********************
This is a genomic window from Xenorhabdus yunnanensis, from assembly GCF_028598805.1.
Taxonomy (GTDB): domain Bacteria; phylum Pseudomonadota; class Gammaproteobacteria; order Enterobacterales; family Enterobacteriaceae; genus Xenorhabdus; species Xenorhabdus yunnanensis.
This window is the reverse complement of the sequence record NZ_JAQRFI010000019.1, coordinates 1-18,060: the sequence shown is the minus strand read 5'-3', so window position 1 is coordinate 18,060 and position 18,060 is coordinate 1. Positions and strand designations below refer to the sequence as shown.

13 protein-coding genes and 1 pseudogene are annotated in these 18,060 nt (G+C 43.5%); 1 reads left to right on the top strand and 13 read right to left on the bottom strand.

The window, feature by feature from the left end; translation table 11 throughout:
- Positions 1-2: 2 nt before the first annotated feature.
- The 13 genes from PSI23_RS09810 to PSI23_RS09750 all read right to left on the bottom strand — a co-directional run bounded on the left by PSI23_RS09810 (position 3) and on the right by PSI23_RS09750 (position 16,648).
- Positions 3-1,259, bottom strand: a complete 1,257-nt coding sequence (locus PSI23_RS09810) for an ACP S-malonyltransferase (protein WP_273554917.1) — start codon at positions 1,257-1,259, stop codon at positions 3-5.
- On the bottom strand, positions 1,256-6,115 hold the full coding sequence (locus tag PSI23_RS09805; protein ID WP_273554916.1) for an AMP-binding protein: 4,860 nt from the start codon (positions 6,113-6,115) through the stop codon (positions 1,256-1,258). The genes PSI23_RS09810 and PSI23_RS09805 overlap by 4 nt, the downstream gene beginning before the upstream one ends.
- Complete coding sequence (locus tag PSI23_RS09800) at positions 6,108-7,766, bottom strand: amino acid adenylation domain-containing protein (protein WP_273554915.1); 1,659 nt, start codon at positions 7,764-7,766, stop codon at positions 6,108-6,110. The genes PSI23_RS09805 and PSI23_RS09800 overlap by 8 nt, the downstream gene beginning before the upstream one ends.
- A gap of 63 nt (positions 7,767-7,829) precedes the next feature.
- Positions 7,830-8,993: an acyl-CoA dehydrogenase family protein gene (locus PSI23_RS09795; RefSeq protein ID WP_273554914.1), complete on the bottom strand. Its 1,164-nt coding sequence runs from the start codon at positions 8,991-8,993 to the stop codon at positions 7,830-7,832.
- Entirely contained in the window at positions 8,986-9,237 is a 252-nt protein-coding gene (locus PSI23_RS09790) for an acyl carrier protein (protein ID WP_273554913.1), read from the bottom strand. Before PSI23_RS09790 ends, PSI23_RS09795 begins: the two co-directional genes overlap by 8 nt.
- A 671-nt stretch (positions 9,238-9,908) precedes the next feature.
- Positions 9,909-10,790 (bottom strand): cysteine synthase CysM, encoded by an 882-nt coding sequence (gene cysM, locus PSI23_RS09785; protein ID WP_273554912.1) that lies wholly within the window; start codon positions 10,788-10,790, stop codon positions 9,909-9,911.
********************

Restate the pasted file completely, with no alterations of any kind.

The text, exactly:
This is a genomic window from Xenorhabdus yunnanensis, from assembly GCF_028598805.1.
Taxonomy (GTDB): domain Bacteria; phylum Pseudomonadota; class Gammaproteobacteria; order Enterobacterales; family Enterobacteriaceae; genus Xenorhabdus; species Xenorhabdus yunnanensis.
This window is the reverse complement of the sequence record NZ_JAQRFI010000019.1, coordinates 1-18,060: the sequence shown is the minus strand read 5'-3', so window position 1 is coordinate 18,060 and position 18,060 is coordinate 1. Positions and strand designations below refer to the sequence as shown.

13 protein-coding genes and 1 pseudogene are annotated in these 18,060 nt (G+C 43.5%); 1 reads left to right on the top strand and 13 read right to left on the bottom strand.

The window, feature by feature from the left end; translation table 11 throughout:
- Positions 1-2: 2 nt before the first annotated feature.
- The 13 genes from PSI23_RS09810 to PSI23_RS09750 all read right to left on the bottom strand — a co-directional run bounded on the left by PSI23_RS09810 (position 3) and on the right by PSI23_RS09750 (position 16,648).
- Positions 3-1,259, bottom strand: a complete 1,257-nt coding sequence (locus PSI23_RS09810) for an ACP S-malonyltransferase (protein WP_273554917.1) — start codon at positions 1,257-1,259, stop codon at positions 3-5.
- On the bottom strand, positions 1,256-6,115 hold the full coding sequence (locus tag PSI23_RS09805; protein ID WP_273554916.1) for an AMP-binding protein: 4,860 nt from the start codon (positions 6,113-6,115) through the stop codon (positions 1,256-1,258). The genes PSI23_RS09810 and PSI23_RS09805 overlap by 4 nt, the downstream gene beginning before the upstream one ends.
- Complete coding sequence (locus tag PSI23_RS09800) at positions 6,108-7,766, bottom strand: amino acid adenylation domain-containing protein (protein WP_273554915.1); 1,659 nt, start codon at positions 7,764-7,766, stop codon at positions 6,108-6,110. The genes PSI23_RS09805 and PSI23_RS09800 overlap by 8 nt, the downstream gene beginning before the upstream one ends.
- A gap of 63 nt (positions 7,767-7,829) precedes the next feature.
- Positions 7,830-8,993: an acyl-CoA dehydrogenase family protein gene (locus PSI23_RS09795; RefSeq protein ID WP_273554914.1), complete on the bottom strand. Its 1,164-nt coding sequence runs from the start codon at positions 8,991-8,993 to the stop codon at positions 7,830-7,832.
- Entirely contained in the window at positions 8,986-9,237 is a 252-nt protein-coding gene (locus PSI23_RS09790) for an acyl carrier protein (protein ID WP_273554913.1), read from the bottom strand. Before PSI23_RS09790 ends, PSI23_RS09795 begins: the two co-directional genes overlap by 8 nt.
- A 671-nt stretch (positions 9,238-9,908) precedes the next feature.
- Positions 9,909-10,790 (bottom strand): cysteine synthase CysM, encoded by an 882-nt coding sequence (gene cysM, locus PSI23_RS09785; protein ID WP_273554912.1) that lies wholly within the window; start codon positions 10,788-10,790, stop codon positions 9,909-9,911.